U.F.O.

2012

Comedy / Horror / Sci-Fi

1
IMDb Rating 3.1 10 3323

Synopsis


Uploaded By: FREEMAN
May 10, 2021 at 01:33 AM

Director

Cast

Julian Glover as John Jones
Sean Pertwee as Tramp
720p.BLU 1080p.BLU
929.29 MB
1280*714
English 2.0
R
23.976 fps
1 hr 41 min
P/S 0 / 23
1.86 GB
1920*1072
English 5.1
R
23.976 fps
1 hr 41 min
P/S 2 / 7

Movie Reviews

Reviewed by gtir8 1 / 10

Worst Film Ever?

Has to be a candidate for the worst film ever, the cast have no acting talent at all, the script has more wood than the Amazon and the pace of the film is slower than a Trabant.. total waste of eight pounds that the DVD cost. The film preview on the back of the DVD claims to be about UFO's yet the first half of the film contains none or seemingly anything leading up to them. Just some talentless "actors" going through some Shakespeareanesque wordy scenes seemingly trying to make the film look arty. (probably pushing things to actually call this rubbish a film) If your looking for entertainment go paint your shed or something. It will be far more entertaining than this dross.

Avoid!!

Reviewed by colin_price64 1 / 10

Absolute dross

I have never written a review of a film before.....but this film was so bad it should carry a government health warning! It was neither funny or scary, the special effects were of 70s standard and the acting was that wooden that Pinocchio would have been been the stand out actor.

I would say that I didn't want to spoil the end by revealing it but it did that very nicely itself...

The highlights were the girls in the movies who were easy on the eye but the dialogue and the acting was of level worse than I have witnessed or wish to do again....JCD whatever you were paid to appear in this movie..it wasn't enough.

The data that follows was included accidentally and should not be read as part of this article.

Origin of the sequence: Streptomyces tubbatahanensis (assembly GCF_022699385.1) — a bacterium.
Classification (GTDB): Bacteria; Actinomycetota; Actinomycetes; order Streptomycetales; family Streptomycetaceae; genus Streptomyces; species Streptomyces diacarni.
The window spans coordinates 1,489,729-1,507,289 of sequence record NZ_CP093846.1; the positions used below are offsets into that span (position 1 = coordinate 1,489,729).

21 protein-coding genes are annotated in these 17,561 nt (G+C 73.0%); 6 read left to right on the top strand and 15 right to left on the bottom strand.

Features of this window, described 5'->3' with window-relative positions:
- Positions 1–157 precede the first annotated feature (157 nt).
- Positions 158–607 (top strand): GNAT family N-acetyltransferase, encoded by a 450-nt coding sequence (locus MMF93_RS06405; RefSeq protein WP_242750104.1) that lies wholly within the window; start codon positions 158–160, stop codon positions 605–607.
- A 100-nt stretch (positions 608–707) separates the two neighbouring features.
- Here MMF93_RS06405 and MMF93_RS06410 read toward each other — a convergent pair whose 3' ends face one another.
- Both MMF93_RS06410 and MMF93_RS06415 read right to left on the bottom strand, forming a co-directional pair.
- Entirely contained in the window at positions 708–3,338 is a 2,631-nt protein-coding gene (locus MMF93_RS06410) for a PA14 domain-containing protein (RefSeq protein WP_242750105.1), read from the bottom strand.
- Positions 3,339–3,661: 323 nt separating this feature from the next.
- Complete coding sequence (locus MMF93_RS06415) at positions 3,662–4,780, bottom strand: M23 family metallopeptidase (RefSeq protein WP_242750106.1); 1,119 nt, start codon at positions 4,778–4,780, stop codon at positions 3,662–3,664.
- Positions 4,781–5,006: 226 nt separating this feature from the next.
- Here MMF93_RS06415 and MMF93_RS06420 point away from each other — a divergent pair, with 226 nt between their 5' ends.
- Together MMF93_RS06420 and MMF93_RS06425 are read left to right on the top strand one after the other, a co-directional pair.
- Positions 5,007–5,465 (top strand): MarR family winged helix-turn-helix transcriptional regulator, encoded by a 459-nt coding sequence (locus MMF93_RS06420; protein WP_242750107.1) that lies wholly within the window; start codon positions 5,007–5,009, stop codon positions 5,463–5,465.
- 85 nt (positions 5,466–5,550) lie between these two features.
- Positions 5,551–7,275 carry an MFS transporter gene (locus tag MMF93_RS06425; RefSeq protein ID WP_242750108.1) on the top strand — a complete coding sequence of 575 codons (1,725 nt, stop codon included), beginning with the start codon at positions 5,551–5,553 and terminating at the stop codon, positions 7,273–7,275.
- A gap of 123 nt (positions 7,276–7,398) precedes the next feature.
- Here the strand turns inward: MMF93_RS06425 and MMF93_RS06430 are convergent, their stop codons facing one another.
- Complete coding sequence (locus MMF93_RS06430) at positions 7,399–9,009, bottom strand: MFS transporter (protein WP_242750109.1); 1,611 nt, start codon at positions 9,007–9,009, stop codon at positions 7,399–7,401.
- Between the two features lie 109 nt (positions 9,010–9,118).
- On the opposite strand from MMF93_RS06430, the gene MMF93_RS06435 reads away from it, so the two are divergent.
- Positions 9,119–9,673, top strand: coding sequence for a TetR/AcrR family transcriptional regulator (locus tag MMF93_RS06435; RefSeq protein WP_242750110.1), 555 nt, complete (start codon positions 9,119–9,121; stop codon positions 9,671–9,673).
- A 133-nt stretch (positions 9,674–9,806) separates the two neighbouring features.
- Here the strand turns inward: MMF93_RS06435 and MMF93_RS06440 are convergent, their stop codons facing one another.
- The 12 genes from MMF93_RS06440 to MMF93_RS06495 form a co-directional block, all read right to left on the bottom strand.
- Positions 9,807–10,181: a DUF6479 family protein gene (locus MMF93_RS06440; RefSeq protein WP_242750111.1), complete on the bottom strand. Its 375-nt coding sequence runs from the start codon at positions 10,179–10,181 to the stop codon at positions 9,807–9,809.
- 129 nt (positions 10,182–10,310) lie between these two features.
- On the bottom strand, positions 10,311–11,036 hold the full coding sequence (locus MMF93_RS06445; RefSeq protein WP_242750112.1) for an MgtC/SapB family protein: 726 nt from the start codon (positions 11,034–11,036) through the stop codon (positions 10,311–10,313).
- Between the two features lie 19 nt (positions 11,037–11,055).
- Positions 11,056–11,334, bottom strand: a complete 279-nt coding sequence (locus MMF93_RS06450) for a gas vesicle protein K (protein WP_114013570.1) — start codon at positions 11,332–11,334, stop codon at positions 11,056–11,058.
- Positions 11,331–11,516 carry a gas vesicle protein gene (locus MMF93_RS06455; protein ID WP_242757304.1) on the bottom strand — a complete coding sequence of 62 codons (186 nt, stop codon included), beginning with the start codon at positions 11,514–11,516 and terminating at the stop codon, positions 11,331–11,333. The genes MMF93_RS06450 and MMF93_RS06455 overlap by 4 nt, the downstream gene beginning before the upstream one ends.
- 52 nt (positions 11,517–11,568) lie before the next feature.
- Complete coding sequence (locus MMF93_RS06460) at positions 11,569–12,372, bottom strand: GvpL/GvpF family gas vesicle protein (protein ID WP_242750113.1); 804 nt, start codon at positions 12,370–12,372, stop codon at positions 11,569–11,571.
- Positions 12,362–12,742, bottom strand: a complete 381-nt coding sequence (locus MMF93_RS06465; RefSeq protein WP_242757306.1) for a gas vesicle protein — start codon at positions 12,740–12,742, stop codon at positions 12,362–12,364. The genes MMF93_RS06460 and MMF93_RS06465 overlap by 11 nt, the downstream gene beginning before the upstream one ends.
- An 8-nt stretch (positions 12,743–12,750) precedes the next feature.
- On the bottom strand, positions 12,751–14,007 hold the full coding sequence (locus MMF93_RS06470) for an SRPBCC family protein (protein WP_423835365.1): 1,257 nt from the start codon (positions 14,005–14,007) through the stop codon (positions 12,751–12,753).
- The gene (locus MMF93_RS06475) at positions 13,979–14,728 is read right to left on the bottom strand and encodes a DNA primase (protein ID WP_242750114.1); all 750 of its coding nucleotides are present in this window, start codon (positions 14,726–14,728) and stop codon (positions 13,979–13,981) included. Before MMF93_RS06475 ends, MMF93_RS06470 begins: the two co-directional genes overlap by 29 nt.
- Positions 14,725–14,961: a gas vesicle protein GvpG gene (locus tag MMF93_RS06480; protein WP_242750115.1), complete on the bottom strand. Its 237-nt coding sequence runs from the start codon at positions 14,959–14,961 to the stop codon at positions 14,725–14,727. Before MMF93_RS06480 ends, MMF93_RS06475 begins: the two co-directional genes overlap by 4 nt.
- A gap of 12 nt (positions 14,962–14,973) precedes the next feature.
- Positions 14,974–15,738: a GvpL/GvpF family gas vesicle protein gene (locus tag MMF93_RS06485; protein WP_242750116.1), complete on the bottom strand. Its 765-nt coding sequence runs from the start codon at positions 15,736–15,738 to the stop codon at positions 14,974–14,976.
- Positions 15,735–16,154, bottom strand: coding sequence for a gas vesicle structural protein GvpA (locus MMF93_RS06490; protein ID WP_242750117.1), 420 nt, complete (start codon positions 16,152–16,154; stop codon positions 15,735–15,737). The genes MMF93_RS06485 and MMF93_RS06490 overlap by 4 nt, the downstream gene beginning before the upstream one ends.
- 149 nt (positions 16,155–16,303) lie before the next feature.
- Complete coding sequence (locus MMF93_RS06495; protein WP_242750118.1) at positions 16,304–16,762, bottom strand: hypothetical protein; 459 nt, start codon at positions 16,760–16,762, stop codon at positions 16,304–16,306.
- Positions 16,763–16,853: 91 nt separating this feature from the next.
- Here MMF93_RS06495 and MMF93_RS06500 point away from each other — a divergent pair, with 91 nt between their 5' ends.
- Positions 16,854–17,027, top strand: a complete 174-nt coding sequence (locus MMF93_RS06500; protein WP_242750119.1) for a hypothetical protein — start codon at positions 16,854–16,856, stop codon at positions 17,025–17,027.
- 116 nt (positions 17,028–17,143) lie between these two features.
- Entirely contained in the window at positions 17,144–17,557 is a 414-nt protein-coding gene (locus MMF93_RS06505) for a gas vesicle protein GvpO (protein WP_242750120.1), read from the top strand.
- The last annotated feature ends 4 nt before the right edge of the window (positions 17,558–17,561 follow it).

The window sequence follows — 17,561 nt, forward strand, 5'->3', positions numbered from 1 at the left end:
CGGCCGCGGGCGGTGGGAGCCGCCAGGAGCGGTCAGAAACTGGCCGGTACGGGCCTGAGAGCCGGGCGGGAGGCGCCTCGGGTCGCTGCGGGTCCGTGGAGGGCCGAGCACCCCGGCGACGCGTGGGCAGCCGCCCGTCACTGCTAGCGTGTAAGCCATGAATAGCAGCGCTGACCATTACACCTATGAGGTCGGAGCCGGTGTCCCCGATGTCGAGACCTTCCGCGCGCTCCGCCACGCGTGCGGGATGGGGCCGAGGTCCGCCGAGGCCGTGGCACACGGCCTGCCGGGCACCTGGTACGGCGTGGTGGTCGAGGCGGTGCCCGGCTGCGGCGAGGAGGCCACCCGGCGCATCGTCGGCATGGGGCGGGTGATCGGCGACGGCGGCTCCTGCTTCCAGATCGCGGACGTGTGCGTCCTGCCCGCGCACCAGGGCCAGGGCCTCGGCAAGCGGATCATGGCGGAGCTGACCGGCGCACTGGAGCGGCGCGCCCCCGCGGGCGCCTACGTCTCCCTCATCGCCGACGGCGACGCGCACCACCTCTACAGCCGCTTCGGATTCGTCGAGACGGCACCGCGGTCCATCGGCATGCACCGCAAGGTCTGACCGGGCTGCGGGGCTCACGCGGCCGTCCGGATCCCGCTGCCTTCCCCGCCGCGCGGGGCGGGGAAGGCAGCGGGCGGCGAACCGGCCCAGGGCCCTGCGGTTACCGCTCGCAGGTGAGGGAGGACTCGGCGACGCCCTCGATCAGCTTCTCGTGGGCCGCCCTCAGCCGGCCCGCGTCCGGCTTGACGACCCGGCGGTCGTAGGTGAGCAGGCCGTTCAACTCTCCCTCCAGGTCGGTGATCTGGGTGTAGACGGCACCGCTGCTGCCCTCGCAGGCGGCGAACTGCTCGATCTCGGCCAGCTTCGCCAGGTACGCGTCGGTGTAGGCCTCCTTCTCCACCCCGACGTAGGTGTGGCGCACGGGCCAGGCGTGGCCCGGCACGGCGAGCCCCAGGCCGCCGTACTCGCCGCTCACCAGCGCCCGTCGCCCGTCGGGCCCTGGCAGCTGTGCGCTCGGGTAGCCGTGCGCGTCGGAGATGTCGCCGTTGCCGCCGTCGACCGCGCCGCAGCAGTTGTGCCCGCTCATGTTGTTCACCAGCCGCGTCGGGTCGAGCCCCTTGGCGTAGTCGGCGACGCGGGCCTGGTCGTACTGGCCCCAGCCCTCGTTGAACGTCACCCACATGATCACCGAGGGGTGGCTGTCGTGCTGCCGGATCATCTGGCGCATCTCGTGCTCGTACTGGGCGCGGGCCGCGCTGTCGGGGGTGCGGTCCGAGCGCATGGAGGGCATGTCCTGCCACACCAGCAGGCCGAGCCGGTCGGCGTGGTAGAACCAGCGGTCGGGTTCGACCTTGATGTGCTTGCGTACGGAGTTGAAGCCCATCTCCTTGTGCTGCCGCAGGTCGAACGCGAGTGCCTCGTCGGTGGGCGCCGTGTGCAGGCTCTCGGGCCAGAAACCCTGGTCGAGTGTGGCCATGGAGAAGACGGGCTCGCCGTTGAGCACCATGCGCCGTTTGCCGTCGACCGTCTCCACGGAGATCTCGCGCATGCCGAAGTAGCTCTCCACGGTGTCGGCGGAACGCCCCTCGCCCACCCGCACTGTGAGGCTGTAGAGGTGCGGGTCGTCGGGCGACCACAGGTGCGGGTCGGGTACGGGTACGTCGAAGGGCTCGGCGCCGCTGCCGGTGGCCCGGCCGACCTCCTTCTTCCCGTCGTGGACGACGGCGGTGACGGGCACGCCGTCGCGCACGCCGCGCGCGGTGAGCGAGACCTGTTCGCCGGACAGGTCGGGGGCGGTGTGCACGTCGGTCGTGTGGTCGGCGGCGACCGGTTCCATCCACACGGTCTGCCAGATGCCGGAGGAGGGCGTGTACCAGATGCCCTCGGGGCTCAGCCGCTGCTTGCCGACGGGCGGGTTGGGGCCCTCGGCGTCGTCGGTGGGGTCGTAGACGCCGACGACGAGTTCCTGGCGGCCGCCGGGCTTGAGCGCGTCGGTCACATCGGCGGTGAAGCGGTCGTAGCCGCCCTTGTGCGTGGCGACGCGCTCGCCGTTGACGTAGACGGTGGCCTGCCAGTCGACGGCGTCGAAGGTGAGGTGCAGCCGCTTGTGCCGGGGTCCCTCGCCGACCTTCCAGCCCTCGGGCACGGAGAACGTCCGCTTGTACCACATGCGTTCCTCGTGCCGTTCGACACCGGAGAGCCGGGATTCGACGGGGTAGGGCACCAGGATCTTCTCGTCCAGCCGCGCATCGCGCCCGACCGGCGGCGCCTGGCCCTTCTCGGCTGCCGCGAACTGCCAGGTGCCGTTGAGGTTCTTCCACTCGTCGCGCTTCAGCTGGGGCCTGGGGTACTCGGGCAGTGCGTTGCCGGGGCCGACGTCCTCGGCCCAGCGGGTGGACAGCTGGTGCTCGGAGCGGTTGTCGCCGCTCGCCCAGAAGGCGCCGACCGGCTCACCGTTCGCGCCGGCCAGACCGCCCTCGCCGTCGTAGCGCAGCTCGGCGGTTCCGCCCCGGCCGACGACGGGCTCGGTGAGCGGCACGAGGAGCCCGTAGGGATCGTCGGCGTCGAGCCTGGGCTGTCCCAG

A cameraman who couldn't point straight it was like a very bad home movie...... AVOID! AVOID.......AND JUST TO BE CLEAR ....AVOID!

Reviewed by filmnut1 3 / 10

Wants to be the next MONSTERS, but it's more like an Asylum "mockbuster"

Starring the offspring of iconic actors and boasting an appealing poster and a decent trailer, my expectations for the low budget British movie U.F.O. (not to be confused with the long forgotten Roy Chubby Brown vehicle from 1993) were high.

Two Seans, Brosnan (who looks and sounds quite a bit like his father Pierce) and Pertwee (son of Jon), share the screen with one of Jean- Claude Van Damme offspring and several unknowns, plus there are spaceships and fight scenes. Sounds like a real feast for exploitation movie fans. I was excited and I guess a feeling of disappointment was inevitable.

The problem is all in the execution. Sharing more in common with the all mouth and no trousers sci-fi "mockbusters" made by prolific schlock peddlers The Asylum than Gareth Edwards' similar but superior MONSTERS (2010), Dominic Burns' film makes all the wrong moves.

The problems are clear right from the start. A string of scenes that fail to engage and just go on for ages. The opening credits run over a long sequence in a nightclub which is interminable. Scene after scene is overlong (including a gratuitous sex scene) and too often the film is stylistically indulgent. The camera swings and sways and pans round and round but it doesn't make the scenes anymore interesting. There are also irritating insert shots that attempt to foreshadow the terrible things to come.